The Law of One Price Market-Based Analysis | Article

The Law of One Price Market-Based Analysis

Economic Consulting | Global Arbitration Review (Reprint)

November 8, 2013

"An extract from The Asia-Pacific Arbitration Review 2014 - a Global Arbitration Review special report - www.GlobalArbitrationReview.com."

Is market-based comparables analysis pertinent to oil company valuations?
One of the most common standards of value is ‘fair market value’, which may be loosely defined as the value that would be reached in an arm’s-length negotiation between a willing buyer and seller, each acting in their own interest, neither under compulsion. Fair market value is often used as a proxy for the value that would be reached by anonymous market participants. The willing buyer and seller are assumed to be typical of the market as a whole and not to embody any specific characteristics. Thus, the fair market value of, say, a pipeline may differ from its value to the owner of the power station that depends upon the gas it delivers.

Two of the most commonly used methods for assessing the value of assets are discounted cash flow (DCF) modelling and market-based (or ‘multiples’) analysis.1 A DCF model calculates a single monetary asset value, in present-day terms, by discounting a set of future cash flows at a rate that reflects their risk. Cash flows may be subject to a range of potential risks, whether they are ‘macro’ risks present in the asset’s general environment, or ‘micro’ risks specific to the investment and the market(s) in which it operates. DCF models often incorporate assumptions that rely on the valuer’s judgement and may be used to assess value under any standard, ‘fair market’ or otherwise.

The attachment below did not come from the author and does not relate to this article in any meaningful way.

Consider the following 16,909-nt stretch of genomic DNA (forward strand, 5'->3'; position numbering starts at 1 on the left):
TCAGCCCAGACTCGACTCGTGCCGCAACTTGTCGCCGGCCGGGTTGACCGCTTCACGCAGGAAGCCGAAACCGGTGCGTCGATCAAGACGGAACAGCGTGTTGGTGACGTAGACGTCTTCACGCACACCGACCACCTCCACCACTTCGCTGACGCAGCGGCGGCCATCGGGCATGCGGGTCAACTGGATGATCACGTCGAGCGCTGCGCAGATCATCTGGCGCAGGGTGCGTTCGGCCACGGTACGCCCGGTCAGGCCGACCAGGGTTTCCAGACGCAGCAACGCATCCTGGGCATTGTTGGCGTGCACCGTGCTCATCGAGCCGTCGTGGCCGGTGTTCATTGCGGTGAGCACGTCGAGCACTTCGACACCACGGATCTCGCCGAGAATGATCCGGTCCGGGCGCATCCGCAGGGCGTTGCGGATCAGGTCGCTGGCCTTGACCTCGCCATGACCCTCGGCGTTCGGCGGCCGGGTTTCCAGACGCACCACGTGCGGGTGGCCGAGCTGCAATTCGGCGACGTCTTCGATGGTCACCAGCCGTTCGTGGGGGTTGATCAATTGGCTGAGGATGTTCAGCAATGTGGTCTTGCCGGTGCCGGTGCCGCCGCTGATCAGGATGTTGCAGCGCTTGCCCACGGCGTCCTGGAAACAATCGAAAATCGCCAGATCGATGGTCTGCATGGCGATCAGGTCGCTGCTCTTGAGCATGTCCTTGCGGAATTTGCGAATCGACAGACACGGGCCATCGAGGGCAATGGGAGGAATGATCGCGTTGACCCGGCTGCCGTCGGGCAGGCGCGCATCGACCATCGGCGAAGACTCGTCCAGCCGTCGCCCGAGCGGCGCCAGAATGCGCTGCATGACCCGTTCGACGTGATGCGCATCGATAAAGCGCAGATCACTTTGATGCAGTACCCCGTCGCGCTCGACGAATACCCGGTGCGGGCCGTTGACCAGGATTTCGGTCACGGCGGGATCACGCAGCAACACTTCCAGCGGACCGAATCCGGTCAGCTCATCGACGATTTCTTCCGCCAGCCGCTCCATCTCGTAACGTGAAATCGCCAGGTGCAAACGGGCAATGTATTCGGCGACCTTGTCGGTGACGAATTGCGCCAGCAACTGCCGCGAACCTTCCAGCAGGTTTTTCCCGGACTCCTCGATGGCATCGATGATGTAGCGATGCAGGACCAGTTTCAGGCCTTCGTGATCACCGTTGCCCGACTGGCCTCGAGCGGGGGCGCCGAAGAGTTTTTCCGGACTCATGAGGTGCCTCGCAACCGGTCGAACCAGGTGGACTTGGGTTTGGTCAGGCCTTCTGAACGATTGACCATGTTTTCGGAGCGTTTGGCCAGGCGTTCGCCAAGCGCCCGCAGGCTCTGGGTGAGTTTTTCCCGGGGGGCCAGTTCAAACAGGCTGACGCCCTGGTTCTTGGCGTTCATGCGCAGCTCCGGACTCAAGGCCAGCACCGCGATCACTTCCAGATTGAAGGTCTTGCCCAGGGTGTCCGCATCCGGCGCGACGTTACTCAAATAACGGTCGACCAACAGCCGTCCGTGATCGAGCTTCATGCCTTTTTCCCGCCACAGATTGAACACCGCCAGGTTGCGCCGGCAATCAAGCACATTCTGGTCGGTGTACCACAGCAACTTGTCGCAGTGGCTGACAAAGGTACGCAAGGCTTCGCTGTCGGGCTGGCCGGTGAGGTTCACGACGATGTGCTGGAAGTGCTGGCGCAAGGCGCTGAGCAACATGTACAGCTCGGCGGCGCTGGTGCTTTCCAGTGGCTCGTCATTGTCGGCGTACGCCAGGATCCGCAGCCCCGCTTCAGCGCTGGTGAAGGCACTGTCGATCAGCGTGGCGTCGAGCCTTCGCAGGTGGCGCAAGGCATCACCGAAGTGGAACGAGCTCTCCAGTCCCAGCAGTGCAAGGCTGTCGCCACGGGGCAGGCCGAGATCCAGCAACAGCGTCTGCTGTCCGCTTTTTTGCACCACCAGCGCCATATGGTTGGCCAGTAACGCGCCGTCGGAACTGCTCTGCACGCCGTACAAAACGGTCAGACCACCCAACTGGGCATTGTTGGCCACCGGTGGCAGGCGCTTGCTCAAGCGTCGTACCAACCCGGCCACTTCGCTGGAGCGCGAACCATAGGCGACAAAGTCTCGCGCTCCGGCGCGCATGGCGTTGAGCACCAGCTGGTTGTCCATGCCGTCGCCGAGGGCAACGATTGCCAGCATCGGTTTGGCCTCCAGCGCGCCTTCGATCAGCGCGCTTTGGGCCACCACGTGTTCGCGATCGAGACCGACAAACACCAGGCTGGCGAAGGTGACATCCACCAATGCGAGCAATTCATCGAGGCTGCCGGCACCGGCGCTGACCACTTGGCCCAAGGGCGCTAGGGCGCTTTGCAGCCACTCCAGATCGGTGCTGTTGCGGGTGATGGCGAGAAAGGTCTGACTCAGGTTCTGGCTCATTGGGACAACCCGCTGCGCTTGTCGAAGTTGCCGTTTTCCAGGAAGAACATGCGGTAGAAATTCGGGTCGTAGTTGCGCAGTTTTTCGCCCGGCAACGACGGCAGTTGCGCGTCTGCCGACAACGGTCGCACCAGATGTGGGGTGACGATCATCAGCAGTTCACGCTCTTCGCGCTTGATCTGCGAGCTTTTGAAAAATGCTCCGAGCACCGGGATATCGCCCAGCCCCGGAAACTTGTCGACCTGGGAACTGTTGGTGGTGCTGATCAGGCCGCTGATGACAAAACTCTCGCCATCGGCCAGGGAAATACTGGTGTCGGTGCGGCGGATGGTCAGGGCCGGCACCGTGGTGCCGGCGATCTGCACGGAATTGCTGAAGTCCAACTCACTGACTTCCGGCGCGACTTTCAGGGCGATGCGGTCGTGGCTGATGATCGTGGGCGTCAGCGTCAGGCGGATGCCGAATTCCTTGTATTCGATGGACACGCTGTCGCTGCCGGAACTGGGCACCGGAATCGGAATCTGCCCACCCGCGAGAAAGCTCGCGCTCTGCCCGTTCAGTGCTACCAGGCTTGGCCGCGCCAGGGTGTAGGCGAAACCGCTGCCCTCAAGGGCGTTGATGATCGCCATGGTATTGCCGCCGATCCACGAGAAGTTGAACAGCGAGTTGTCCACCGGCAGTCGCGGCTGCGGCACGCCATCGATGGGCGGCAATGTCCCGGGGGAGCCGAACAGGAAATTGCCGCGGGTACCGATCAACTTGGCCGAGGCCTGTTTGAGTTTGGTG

Although markets exist for assets that are identical to one another (ie, commodity markets), most markets trade heterogeneous assets. No two pieces of real estate are the same; companies differ in their operations, customers and managements; bond prices vary with their issuer, maturity and coupon; the values of Picasso paintings differ from one to another, and from those of paintings by other artists. A market-based assessment of value is therefore often an inference based on prices of similar, but not identical, assets with publicly available prices.

A market-based approach to valuation seeks to identify the value of an asset from the market prices of comparable assets. A market-based valuation is expressed by reference to an appropriate characteristic (or ‘metric’) of the asset, such as its profits, sales or book value. For example, the value of a company might be expressed as, say, twice its sales or 12 times its earnings. Unlike a DCF model, a market-based approach assumes that market value is the appropriate valuation standard, although adjustments might be made to reflect the specific circumstances of a given transaction.


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